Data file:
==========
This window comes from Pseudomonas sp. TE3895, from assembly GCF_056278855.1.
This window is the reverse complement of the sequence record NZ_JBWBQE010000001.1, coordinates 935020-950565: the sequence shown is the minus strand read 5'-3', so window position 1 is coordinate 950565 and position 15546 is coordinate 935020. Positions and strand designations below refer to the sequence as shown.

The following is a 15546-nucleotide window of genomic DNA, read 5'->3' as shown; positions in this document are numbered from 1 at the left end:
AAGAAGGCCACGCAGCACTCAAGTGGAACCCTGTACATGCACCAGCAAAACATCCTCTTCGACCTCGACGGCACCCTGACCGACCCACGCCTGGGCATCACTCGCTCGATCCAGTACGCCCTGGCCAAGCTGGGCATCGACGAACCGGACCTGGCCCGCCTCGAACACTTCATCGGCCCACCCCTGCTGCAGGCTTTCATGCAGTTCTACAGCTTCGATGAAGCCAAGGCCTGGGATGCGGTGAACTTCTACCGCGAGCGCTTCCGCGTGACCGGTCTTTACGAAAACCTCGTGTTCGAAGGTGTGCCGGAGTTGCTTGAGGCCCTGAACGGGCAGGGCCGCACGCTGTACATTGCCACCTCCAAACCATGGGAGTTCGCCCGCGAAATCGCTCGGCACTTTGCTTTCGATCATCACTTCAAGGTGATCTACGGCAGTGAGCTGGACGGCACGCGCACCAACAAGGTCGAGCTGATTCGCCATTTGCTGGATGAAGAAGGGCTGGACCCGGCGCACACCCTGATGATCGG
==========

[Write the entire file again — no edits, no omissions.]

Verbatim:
This window comes from Pseudomonas sp. TE3895, from assembly GCF_056278855.1.
This window is the reverse complement of the sequence record NZ_JBWBQE010000001.1, coordinates 935020-950565: the sequence shown is the minus strand read 5'-3', so window position 1 is coordinate 950565 and position 15546 is coordinate 935020. Positions and strand designations below refer to the sequence as shown.

The following is a 15546-nucleotide window of genomic DNA, read 5'->3' as shown; positions in this document are numbered from 1 at the left end:
AAGAAGGCCACGCAGCACTCAAGTGGAACCCTGTACATGCACCAGCAAAACATCCTCTTCGACCTCGACGGCACCCTGACCGACCCACGCCTGGGCATCACTCGCTCGATCCAGTACGCCCTGGCCAAGCTGGGCATCGACGAACCGGACCTGGCCCGCCTCGAACACTTCATCGGCCCACCCCTGCTGCAGGCTTTCATGCAGTTCTACAGCTTCGATGAAGCCAAGGCCTGGGATGCGGTGAACTTCTACCGCGAGCGCTTCCGCGTGACCGGTCTTTACGAAAACCTCGTGTTCGAAGGTGTGCCGGAGTTGCTTGAGGCCCTGAACGGGCAGGGCCGCACGCTGTACATTGCCACCTCCAAACCATGGGAGTTCGCCCGCGAAATCGCTCGGCACTTTGCTTTCGATCATCACTTCAAGGTGATCTACGGCAGTGAGCTGGACGGCACGCGCACCAACAAGGTCGAGCTGATTCGCCATTTGCTGGATGAAGAAGGGCTGGACCCGGCGCACACCCTGATGATCGG